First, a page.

Hunter, director of the university's basic engineering program, is credited by his colleagues for taking the initiative to see three main projects to fruition in the past couple of years: the statewide First Lego League Robotics Competition hosted at Tennessee Tech, the renovation of Clement Hall Auditorium and the implementation of TTU's first College of Engineering Residence Hall Program.
"The Lego competition had a significant positive impact on the city with 500 visitors and on Tennessee Tech with almost 300 potential future students," said Jessica Matson, TTU'S industrial and manufacturing engineering chairperson. "The competition would not have happened without Professor Hunter's vision and energy."
The competition promotes middle school students' interests in science and engineering by requiring student teams to build and program robots. Hunter oversaw the planning, financing, promotion, scheduling and implementation of the program.
When the age, condition and configuration of Clement Hall Auditorium hampered students' potential to learn, Hunter spearheaded efforts to improve the layout, equipment and the overall design of the room. He also was instrumental in implementing the College of Engineering Residence Hall Program serving 150 engineering students each semester. These students have shown improved academic performance compared to those not in the hall, and report a higher level of satisfaction with their residence hall experience.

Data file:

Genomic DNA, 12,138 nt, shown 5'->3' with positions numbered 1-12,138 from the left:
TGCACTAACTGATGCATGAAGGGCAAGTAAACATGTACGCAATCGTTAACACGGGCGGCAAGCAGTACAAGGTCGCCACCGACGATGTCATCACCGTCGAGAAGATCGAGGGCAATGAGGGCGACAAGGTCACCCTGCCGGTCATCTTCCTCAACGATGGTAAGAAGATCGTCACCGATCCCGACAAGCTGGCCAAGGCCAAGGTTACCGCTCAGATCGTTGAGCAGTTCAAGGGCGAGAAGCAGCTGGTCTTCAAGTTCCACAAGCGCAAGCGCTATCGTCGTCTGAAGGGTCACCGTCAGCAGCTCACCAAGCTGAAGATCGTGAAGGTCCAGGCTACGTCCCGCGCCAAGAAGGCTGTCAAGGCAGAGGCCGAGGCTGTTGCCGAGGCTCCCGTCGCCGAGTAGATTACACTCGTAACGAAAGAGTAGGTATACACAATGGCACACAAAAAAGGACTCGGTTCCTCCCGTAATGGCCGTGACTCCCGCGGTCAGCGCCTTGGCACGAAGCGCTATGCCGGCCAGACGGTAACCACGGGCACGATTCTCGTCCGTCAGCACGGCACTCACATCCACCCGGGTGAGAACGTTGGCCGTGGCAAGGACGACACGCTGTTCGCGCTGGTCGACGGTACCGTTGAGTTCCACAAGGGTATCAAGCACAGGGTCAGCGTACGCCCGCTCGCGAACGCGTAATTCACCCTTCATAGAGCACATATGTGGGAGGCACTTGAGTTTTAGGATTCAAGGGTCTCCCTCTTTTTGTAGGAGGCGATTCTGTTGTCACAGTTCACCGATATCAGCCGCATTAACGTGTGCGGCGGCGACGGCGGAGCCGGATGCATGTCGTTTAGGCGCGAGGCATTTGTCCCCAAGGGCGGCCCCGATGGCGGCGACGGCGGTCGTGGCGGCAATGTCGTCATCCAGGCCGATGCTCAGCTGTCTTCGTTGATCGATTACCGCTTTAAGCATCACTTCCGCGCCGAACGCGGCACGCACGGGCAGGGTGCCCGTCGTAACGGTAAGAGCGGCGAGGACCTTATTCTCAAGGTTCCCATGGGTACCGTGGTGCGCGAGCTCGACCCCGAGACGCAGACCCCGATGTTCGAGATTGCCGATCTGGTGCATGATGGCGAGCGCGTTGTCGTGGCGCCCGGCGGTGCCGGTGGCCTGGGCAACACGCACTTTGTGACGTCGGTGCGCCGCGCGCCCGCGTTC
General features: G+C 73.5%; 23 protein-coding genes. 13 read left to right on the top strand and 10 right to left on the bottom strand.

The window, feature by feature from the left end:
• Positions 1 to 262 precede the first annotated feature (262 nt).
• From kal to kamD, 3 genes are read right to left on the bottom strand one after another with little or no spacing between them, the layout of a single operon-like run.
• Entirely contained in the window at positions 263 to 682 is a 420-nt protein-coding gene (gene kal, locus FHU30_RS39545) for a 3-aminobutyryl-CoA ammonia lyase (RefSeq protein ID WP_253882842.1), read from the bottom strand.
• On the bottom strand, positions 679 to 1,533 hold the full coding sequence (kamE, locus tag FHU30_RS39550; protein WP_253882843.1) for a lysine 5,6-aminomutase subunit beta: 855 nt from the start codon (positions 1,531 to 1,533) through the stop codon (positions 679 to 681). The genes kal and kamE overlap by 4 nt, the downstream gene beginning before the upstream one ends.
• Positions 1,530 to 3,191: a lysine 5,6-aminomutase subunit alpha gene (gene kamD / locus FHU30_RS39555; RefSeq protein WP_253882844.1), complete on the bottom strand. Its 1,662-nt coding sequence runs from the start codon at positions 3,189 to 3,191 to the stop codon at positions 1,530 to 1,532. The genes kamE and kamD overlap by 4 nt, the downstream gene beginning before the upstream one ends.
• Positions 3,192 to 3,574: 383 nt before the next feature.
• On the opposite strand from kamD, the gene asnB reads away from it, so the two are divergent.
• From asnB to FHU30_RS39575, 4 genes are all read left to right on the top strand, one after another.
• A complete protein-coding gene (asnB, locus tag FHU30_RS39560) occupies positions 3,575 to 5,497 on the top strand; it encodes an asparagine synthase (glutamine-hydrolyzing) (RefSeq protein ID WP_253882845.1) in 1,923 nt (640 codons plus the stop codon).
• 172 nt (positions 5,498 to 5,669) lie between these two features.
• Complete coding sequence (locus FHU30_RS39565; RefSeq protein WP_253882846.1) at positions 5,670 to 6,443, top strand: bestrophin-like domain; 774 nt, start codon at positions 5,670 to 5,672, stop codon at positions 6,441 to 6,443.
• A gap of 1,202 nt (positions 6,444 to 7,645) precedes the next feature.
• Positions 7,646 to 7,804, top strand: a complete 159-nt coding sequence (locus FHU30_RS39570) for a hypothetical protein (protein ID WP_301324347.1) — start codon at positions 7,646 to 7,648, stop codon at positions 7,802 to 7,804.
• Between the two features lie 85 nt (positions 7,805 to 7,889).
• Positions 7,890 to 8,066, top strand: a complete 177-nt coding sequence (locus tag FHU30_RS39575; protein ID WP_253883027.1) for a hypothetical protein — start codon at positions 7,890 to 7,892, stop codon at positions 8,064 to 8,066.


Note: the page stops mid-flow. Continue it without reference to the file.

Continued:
Hunter was also recognized for his development of an engineering leadership course that incorporates learning activities and the U.S. Army's Leadership Reaction Course to help engineering students learn leadership in the classroom and in the workplace.The annual award was established to honor Leighton E. Sissom, former dean of TTU's College of Engineering. The award recognizes scholarship, methodology, invention, technique and other contributions within the college.